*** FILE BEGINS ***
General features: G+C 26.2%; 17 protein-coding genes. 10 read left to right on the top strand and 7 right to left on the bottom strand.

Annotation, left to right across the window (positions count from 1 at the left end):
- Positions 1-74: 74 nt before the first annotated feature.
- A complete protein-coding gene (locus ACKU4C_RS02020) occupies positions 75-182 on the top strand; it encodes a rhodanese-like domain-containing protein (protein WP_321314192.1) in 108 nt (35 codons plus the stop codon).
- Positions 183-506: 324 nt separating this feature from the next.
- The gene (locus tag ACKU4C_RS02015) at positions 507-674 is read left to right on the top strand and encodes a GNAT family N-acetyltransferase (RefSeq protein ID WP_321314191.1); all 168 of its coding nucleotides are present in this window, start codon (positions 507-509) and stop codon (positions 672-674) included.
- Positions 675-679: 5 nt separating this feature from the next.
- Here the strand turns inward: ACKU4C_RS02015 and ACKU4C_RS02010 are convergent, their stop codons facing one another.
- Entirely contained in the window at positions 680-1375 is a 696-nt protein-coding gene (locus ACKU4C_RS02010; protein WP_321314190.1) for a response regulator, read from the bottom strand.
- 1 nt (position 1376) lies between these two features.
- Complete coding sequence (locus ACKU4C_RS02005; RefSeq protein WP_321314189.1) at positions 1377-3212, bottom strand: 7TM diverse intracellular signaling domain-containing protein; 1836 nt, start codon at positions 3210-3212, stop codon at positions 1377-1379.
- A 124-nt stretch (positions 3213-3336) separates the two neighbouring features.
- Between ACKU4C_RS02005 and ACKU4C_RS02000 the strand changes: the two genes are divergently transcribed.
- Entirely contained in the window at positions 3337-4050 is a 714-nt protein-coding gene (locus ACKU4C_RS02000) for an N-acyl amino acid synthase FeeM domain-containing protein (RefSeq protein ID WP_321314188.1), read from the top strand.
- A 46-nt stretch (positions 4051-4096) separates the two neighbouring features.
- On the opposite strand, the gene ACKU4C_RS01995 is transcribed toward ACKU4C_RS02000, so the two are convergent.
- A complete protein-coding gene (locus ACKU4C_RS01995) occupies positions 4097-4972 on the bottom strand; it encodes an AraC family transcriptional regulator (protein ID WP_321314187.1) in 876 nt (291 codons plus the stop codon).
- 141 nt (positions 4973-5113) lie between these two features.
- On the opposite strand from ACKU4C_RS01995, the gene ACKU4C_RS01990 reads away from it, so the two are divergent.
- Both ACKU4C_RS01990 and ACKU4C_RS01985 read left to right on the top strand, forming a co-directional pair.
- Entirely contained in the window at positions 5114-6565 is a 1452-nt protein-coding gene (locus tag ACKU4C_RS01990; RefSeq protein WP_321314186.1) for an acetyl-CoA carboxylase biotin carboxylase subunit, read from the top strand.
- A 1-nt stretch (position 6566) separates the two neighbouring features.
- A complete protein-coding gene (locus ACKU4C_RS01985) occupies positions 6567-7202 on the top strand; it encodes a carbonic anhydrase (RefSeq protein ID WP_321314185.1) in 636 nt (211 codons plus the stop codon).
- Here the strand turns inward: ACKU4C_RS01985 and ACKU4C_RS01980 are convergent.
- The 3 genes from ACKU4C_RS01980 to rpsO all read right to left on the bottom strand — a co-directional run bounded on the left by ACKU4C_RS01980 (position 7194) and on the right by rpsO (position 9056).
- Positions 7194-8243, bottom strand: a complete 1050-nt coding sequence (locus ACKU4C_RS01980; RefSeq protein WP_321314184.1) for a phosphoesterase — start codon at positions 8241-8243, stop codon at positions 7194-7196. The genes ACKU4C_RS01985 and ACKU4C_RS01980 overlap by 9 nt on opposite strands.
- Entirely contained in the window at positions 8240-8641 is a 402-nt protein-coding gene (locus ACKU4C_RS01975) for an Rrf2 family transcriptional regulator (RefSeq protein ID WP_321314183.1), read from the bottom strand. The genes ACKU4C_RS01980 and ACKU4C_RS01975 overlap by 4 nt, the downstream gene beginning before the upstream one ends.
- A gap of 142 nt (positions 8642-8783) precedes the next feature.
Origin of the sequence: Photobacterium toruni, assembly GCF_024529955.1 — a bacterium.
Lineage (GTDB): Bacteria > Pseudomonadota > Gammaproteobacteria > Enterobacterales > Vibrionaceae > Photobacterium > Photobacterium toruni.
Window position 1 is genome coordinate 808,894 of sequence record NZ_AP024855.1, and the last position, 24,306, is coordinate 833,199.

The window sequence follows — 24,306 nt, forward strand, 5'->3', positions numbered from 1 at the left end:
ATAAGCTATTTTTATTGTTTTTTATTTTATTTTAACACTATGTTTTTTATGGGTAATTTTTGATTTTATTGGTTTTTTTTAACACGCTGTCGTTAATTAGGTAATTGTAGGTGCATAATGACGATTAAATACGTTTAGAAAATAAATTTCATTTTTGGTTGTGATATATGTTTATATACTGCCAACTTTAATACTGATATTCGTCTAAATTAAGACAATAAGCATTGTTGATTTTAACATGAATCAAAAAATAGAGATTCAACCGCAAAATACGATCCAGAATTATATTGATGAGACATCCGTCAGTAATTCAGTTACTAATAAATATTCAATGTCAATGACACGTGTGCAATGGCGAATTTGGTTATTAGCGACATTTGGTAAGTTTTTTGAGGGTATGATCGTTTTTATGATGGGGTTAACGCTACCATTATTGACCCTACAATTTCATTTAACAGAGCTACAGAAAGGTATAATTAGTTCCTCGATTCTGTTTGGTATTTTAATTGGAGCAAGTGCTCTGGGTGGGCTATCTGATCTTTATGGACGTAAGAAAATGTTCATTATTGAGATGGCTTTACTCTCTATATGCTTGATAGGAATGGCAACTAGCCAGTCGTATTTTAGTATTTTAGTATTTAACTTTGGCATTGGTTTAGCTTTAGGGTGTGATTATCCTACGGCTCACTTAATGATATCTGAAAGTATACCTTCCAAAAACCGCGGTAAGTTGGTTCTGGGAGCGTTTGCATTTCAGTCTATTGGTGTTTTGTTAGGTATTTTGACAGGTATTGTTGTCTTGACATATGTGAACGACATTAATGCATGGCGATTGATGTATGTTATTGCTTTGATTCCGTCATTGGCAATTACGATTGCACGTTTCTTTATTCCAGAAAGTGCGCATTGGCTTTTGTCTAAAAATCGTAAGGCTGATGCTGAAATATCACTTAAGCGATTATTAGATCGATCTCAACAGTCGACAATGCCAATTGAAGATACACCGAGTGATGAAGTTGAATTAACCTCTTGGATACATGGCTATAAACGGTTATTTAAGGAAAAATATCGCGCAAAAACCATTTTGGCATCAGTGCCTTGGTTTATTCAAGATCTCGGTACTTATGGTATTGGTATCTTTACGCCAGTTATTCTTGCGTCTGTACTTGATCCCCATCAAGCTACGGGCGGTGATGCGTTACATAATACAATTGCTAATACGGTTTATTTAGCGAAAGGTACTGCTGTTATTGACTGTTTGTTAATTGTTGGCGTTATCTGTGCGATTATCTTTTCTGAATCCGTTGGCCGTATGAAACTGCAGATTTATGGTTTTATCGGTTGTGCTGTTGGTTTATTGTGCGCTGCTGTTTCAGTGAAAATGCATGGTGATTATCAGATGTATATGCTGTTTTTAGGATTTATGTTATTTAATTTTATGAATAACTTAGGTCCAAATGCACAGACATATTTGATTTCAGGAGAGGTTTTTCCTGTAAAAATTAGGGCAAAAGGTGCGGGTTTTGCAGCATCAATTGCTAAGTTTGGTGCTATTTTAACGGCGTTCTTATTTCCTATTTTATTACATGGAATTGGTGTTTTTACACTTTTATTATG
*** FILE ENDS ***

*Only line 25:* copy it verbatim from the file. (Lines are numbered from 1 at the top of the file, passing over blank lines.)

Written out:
- The 3 genes from ACKU4C_RS01980 to rpsO all read right to left on the bottom strand — a co-directional run bounded on the left by ACKU4C_RS01980 (position 7194) and on the right by rpsO (position 9056).